The Change Agent: From 30,000 Feet by Bruce Barcomb
The Change Agent: From 30,000 Feet by Bruce Barcomb is about the journey of self-discovery and actualization that comes from adapting negative thinking to more positive outlooks. With many examples from his own life experiences of loss, such as his sister’s brutal murder and his mom’s death after battling cancer, Barcomb describes helpful methods for dealing with the grief and anger that come from loss and trauma. Peppered throughout with spiritual and historical quotes along with parallels to popular movies, the book remains compelling, relatable, and moving throughout its entirety.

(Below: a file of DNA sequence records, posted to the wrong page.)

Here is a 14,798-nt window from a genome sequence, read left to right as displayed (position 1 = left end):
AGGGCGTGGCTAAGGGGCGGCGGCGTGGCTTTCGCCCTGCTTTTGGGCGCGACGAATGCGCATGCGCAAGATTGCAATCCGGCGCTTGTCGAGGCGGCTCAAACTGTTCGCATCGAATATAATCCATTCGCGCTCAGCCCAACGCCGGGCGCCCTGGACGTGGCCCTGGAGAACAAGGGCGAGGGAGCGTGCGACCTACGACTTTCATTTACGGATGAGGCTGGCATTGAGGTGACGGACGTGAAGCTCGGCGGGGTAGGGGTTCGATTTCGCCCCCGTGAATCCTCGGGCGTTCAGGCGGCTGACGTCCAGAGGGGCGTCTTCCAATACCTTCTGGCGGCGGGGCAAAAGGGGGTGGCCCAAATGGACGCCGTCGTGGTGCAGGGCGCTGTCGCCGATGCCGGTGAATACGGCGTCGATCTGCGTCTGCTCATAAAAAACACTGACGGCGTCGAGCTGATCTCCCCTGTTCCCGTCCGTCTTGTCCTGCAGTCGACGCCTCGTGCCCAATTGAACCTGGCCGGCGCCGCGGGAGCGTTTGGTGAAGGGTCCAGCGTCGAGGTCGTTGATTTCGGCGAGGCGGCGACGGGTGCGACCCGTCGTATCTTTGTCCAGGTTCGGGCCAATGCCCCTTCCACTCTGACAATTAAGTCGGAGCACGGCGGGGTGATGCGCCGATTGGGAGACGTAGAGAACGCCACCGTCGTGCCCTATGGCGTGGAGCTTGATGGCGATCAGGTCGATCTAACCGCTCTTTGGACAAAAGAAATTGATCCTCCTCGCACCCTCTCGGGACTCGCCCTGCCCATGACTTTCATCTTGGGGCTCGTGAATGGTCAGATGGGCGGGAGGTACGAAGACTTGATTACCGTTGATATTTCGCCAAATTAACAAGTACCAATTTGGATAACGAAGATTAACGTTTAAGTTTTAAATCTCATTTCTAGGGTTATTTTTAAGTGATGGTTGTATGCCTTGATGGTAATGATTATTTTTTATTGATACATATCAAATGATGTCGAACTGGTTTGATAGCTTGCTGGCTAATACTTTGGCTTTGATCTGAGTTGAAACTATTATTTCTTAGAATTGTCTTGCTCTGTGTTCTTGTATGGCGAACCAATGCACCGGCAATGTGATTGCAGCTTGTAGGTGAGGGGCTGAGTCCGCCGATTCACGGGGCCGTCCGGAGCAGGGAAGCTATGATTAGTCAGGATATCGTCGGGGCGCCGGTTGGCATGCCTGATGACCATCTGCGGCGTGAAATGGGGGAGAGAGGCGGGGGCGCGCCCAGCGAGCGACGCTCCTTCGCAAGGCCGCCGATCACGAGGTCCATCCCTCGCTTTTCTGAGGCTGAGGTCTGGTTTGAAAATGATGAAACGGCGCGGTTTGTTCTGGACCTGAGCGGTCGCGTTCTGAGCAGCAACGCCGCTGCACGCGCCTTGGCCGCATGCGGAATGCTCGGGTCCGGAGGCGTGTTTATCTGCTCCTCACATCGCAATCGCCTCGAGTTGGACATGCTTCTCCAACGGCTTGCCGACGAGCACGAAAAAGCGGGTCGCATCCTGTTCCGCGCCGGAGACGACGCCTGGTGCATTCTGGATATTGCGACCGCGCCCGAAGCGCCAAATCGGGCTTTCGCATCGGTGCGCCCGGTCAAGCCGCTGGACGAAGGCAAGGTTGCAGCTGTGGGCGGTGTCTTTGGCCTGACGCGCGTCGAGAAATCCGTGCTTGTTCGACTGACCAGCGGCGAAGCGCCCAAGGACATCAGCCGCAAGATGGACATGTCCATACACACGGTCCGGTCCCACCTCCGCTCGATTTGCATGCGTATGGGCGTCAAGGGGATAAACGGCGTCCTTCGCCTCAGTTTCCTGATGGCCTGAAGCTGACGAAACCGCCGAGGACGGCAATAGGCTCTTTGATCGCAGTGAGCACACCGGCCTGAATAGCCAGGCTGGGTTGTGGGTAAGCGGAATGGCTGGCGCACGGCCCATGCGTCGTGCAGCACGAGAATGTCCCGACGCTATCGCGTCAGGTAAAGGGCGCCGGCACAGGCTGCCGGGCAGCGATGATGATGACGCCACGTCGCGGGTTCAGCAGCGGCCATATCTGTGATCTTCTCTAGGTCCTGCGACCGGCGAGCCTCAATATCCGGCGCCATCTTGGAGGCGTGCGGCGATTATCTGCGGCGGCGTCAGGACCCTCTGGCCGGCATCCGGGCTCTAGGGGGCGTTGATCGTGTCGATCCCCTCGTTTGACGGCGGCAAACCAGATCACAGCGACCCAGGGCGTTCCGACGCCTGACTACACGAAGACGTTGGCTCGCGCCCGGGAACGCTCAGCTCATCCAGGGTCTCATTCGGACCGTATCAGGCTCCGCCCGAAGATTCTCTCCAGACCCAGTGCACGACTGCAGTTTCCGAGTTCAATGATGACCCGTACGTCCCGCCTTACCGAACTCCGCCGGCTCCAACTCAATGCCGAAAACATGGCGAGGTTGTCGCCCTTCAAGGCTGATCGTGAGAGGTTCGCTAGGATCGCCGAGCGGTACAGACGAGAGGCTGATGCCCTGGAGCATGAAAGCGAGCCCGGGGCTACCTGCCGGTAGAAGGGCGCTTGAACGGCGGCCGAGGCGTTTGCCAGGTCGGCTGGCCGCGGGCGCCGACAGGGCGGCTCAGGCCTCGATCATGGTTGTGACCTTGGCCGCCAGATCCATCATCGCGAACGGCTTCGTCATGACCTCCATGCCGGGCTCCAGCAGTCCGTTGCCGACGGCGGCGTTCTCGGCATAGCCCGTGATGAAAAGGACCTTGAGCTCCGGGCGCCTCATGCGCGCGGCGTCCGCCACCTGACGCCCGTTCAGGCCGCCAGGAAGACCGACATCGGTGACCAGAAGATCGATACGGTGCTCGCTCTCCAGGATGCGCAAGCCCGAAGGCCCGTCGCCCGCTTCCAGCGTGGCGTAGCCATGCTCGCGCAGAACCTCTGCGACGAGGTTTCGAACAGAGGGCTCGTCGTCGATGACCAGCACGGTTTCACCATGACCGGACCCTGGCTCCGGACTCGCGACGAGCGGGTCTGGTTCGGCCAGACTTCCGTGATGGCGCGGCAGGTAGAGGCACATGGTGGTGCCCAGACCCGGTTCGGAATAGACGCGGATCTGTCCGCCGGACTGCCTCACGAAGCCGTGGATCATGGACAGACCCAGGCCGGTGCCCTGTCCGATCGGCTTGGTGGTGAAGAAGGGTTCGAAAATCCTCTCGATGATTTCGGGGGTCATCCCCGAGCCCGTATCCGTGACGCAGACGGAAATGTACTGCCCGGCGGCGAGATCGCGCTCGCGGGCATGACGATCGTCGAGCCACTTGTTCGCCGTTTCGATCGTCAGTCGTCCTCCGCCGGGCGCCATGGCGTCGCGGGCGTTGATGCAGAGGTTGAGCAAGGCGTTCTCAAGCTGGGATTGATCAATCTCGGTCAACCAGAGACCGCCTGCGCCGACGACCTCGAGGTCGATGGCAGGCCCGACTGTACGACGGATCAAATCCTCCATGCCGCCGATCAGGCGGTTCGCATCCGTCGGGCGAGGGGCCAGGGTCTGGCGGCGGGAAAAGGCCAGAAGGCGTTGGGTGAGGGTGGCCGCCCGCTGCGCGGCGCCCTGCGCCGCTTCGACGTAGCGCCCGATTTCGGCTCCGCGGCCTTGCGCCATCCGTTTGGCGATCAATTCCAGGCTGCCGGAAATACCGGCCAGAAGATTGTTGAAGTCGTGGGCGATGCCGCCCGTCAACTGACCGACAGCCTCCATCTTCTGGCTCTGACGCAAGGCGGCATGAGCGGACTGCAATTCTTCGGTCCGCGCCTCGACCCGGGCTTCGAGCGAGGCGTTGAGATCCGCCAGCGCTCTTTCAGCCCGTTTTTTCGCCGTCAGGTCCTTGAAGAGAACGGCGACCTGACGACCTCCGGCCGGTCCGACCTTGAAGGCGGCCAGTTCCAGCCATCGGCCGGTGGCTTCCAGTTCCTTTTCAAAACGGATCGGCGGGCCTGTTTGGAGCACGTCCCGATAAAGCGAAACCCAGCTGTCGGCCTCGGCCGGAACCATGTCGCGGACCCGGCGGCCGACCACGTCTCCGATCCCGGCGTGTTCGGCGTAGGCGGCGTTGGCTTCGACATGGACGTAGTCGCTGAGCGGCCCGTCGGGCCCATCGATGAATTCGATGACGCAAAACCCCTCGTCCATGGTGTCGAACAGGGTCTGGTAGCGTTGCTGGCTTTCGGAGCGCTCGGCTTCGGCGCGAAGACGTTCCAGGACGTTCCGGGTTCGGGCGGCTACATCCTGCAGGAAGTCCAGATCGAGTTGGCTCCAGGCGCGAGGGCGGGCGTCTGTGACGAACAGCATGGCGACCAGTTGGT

Though at many times somewhat repetitive, large portions of the book are unique accounts of the author’s personal struggles and insights into the ways he was able to overcome and move past them. When a serial killer murdered his sister while he was still a teenager, Barcomb’s life was greatly affected with sadness and nightmares for many years after. The riveting story of events surrounding this horrible tragedy that involves several young women’s deaths leads finally to closure for the families of the victims, and finally to the author’s ability to move forward in his life. The book also discusses universal life experiences such as the different forms of love, the trials of adolescence, the value of positive thinking, and even the author’s take on the meaning of life. Spirituality is often mentioned, mostly from a Christian perspective, but also encompassing a wide range of religious and spiritual viewpoints. Delving into psychology and the usefulness of group therapy, the book is a well-rounded account of positive change in the human mind and the need to do what one can to constantly be improving their thoughts and their lives.
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